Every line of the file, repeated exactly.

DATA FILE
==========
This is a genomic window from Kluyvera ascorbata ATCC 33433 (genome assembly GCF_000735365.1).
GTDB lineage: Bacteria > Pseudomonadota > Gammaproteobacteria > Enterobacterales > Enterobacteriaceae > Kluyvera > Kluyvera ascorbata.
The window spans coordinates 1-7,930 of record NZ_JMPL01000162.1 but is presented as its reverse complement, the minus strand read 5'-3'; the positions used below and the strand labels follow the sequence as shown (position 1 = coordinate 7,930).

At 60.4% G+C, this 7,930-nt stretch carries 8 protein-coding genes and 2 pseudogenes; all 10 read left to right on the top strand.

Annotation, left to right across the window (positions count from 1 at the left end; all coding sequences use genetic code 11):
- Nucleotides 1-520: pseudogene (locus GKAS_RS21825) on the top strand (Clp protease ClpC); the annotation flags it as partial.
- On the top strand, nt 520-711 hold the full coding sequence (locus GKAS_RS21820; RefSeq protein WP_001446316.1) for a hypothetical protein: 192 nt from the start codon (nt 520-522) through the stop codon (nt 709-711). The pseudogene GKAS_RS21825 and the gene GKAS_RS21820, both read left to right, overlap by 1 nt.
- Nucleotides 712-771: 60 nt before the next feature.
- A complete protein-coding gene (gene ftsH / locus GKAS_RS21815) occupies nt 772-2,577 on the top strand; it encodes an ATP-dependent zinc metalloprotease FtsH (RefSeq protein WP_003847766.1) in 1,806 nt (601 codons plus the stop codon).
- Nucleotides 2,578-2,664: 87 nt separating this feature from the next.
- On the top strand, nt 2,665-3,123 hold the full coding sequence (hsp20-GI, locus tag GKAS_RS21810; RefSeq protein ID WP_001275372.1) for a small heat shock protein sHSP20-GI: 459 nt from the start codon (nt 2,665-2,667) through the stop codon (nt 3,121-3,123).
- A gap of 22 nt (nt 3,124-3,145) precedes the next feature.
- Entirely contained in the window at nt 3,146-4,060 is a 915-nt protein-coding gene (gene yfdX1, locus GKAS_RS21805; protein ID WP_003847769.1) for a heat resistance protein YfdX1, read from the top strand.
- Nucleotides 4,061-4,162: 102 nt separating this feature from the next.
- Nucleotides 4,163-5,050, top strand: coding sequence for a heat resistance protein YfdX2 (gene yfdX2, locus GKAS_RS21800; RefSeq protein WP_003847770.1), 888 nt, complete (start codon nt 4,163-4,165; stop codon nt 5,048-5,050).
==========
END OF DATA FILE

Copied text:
This is a genomic window from Kluyvera ascorbata ATCC 33433 (genome assembly GCF_000735365.1).
GTDB lineage: Bacteria > Pseudomonadota > Gammaproteobacteria > Enterobacterales > Enterobacteriaceae > Kluyvera > Kluyvera ascorbata.
The window spans coordinates 1-7,930 of record NZ_JMPL01000162.1 but is presented as its reverse complement, the minus strand read 5'-3'; the positions used below and the strand labels follow the sequence as shown (position 1 = coordinate 7,930).

At 60.4% G+C, this 7,930-nt stretch carries 8 protein-coding genes and 2 pseudogenes; all 10 read left to right on the top strand.

Annotation, left to right across the window (positions count from 1 at the left end; all coding sequences use genetic code 11):
- Nucleotides 1-520: pseudogene (locus GKAS_RS21825) on the top strand (Clp protease ClpC); the annotation flags it as partial.
- On the top strand, nt 520-711 hold the full coding sequence (locus GKAS_RS21820; RefSeq protein WP_001446316.1) for a hypothetical protein: 192 nt from the start codon (nt 520-522) through the stop codon (nt 709-711). The pseudogene GKAS_RS21825 and the gene GKAS_RS21820, both read left to right, overlap by 1 nt.
- Nucleotides 712-771: 60 nt before the next feature.
- A complete protein-coding gene (gene ftsH / locus GKAS_RS21815) occupies nt 772-2,577 on the top strand; it encodes an ATP-dependent zinc metalloprotease FtsH (RefSeq protein WP_003847766.1) in 1,806 nt (601 codons plus the stop codon).
- Nucleotides 2,578-2,664: 87 nt separating this feature from the next.
- On the top strand, nt 2,665-3,123 hold the full coding sequence (hsp20-GI, locus tag GKAS_RS21810; RefSeq protein ID WP_001275372.1) for a small heat shock protein sHSP20-GI: 459 nt from the start codon (nt 2,665-2,667) through the stop codon (nt 3,121-3,123).
- A gap of 22 nt (nt 3,124-3,145) precedes the next feature.
- Entirely contained in the window at nt 3,146-4,060 is a 915-nt protein-coding gene (gene yfdX1, locus GKAS_RS21805; protein ID WP_003847769.1) for a heat resistance protein YfdX1, read from the top strand.
- Nucleotides 4,061-4,162: 102 nt separating this feature from the next.
- Nucleotides 4,163-5,050, top strand: coding sequence for a heat resistance protein YfdX2 (gene yfdX2, locus GKAS_RS21800; RefSeq protein WP_003847770.1), 888 nt, complete (start codon nt 4,163-4,165; stop codon nt 5,048-5,050).